Aristotle famously distinguished between “legal” and “natural” slaves. “Legal”
slavery was the empirical condition of objectification – being turned into an object
– and “natural” slavery was its psychological equivalent. Each could exist without
the other. For Aristotle, the natural purpose of a human being was the cultivation
of the soul. A slave is by definition a person who does not pursue the proper ends
of humanity. Those proper ends are intellectual or spiritual, while the ends pursued
by the slave will be purely physical. In fact, the slave will instinctively reverse
the proper relation of means to ends, and make his entire soul the slave of his
body. This association of slavery with physicality spans two millennia. It acquired
racist overtones with the burgeoning of the Atlantic trade, and declined only as
wage slavery became universal.

Today, most educated Westerners find an intuitive truth in science’s proposition
that they are objects, identical with their bodies. Why have we arrived at this
historically unique opinion? If it is true, as Chomsky believes, that we have now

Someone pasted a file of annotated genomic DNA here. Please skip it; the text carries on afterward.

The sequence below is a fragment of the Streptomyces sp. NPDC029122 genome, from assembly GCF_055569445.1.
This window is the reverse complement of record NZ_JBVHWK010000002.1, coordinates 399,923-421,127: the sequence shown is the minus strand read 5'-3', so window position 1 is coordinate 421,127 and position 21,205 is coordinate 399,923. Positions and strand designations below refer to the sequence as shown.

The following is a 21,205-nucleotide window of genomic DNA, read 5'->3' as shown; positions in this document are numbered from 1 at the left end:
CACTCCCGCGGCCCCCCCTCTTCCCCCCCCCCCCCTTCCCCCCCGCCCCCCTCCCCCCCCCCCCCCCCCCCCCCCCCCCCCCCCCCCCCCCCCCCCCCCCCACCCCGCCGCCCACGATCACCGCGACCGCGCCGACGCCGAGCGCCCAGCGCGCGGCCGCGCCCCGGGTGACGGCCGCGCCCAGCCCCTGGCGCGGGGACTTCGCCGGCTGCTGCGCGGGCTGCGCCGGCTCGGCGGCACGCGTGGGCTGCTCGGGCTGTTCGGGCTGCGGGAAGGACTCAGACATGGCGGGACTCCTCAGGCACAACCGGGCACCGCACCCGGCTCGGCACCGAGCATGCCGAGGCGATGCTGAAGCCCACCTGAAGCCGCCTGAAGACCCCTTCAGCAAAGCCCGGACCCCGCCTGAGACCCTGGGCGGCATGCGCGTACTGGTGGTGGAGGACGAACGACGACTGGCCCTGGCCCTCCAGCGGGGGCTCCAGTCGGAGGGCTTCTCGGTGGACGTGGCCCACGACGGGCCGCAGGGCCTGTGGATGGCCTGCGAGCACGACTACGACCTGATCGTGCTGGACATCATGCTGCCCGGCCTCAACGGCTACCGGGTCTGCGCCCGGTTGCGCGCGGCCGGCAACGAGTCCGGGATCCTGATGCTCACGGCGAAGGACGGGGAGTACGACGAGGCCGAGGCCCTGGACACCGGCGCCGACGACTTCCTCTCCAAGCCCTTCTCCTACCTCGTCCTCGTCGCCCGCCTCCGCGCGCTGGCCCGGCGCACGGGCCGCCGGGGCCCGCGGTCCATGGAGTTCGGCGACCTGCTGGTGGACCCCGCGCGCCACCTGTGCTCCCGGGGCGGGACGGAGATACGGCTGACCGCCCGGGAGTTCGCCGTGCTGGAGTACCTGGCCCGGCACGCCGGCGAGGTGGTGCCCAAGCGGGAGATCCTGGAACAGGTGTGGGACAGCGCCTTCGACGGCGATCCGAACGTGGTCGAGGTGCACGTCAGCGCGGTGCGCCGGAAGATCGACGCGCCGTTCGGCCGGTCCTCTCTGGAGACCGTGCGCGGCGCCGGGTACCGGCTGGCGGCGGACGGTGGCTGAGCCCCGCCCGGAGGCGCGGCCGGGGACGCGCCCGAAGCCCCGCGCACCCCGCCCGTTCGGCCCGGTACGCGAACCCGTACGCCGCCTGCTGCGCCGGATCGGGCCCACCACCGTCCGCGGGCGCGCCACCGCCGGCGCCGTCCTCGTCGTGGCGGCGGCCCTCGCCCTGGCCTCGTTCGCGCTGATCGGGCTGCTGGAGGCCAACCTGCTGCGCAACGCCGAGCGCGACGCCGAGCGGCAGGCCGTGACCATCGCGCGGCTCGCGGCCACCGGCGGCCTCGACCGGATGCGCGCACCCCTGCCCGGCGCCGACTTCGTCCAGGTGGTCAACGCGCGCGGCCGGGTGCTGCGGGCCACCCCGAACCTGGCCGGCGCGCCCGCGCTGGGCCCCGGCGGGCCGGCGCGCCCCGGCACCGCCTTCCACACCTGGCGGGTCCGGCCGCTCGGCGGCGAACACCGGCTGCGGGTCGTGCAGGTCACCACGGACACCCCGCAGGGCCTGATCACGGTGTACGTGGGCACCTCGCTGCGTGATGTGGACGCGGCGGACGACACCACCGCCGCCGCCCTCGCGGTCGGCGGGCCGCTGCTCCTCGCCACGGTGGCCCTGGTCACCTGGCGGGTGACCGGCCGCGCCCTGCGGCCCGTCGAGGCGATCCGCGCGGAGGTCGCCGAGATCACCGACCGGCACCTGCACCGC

reached a condition of virtually universal slavery, we must surely assume that
mental slavery will have become as ubiquitous as its economic counterpart. The
psychological manifestation of slavery is objectification. The materialist method
practised by Chomsky the linguist is thus part of the same more general, more
sinister, tendency as the reified economics denounced by Chomsky the activist. By
bringing the two sides of his career together in ways that his specialist works have
eschewed, the conversations recorded in these books remind us that the “Chomsky
problem” is no individual foible, but the deepest ideological contradiction of our
age.

David Hawkes is author of Ideology, John Milton: A hero for our time and The Cultureof Usury in Renaissance England. The Times Literary Supplement 29 August 2012